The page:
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FIGURE 5.11

Agricultural land (% of the total land area).

Source: https://data.worldbank.org/indicator/ag.lnd.agri.zs.

Globally, climate variability and change may have a small overall impact on overall food production; however, regional impacts can be significant and variable, as some regions benefit from climate change and from other regions affected by climate change. In general, food production may decline in many regions of utmost importance (such as subtropical and tropical areas), and due to climate change, the agriculture in developed countries may be more productive than before depending on which countries use adaptation measures and technologies.

The diagram below (see Figure 5.12) shows agriculture value added per worker (measured in USD in 2010). The agriculture value added per worker shall be calculated as the total agriculture value added divided by the number of people employed in agriculture.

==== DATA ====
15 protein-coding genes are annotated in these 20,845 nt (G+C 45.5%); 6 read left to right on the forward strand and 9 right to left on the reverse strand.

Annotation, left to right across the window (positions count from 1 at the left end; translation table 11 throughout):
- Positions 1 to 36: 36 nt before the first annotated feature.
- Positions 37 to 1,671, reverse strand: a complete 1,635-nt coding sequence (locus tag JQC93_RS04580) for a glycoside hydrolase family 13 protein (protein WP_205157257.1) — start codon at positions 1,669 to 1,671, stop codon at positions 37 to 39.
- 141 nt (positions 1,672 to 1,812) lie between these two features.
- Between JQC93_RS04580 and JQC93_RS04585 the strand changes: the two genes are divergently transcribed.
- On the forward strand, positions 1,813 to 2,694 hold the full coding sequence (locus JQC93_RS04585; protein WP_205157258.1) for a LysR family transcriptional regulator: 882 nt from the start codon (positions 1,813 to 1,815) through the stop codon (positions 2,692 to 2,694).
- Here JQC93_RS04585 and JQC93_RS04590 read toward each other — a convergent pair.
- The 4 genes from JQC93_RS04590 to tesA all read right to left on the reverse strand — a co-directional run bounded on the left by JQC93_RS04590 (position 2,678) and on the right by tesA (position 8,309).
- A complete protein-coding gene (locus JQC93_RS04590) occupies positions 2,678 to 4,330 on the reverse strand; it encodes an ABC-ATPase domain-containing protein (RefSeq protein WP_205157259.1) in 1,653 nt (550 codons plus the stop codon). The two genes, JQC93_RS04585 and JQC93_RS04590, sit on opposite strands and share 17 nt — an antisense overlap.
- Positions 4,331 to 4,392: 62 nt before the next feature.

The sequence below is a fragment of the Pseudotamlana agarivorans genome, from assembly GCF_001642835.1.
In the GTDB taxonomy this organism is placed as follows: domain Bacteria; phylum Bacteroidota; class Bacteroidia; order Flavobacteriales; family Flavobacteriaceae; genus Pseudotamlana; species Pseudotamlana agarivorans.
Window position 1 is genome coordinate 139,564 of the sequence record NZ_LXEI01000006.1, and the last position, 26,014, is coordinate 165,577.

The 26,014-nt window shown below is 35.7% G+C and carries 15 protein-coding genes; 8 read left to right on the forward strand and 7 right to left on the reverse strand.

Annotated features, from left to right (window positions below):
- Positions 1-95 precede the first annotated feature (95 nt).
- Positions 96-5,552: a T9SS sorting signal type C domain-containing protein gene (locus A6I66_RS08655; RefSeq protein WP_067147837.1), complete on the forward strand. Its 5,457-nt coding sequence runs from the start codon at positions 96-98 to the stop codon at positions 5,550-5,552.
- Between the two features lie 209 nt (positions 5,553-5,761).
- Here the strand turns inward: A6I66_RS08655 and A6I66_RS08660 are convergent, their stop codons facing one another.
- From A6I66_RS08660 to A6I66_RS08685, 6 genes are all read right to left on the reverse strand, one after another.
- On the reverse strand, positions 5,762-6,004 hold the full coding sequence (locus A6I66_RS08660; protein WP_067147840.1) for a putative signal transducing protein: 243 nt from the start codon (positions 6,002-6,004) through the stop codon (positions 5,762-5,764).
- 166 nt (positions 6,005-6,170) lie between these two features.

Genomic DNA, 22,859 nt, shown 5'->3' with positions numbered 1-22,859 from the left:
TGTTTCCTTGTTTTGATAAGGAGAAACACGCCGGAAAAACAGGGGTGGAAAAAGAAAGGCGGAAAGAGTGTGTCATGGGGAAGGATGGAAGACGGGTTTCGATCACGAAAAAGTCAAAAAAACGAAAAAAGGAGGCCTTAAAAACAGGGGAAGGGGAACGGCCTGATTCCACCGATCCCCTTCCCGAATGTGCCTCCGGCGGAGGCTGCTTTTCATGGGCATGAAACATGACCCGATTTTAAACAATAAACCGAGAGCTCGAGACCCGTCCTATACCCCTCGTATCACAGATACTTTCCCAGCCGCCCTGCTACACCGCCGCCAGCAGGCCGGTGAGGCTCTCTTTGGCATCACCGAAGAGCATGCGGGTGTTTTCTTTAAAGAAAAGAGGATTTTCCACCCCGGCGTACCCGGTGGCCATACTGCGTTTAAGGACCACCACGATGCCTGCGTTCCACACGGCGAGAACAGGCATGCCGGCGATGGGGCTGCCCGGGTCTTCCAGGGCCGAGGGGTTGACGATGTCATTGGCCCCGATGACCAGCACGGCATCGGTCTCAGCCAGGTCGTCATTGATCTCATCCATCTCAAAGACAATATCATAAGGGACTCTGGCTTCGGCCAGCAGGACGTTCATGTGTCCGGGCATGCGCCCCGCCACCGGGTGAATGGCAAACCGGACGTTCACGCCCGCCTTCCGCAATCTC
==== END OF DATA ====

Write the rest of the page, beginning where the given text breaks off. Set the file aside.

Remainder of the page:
Agricultural production is obtained by the use and selection of crops suitable for the climate of very specific regions and by the application of suitable farming methods. Therefore, agriculture is like an independent biological industry with distinctive regional characteristics. Regional characteristics refer to the characteristics of the ecosystem, which are determined by the climate of that region. Climate change disrupts the ecosystem of the agriculture, resulting in changes in agricultural climate elements, e.g., temperature, precipitation, and sunlight, which further affect the quality of arable land, livestock, and hydrology sectors.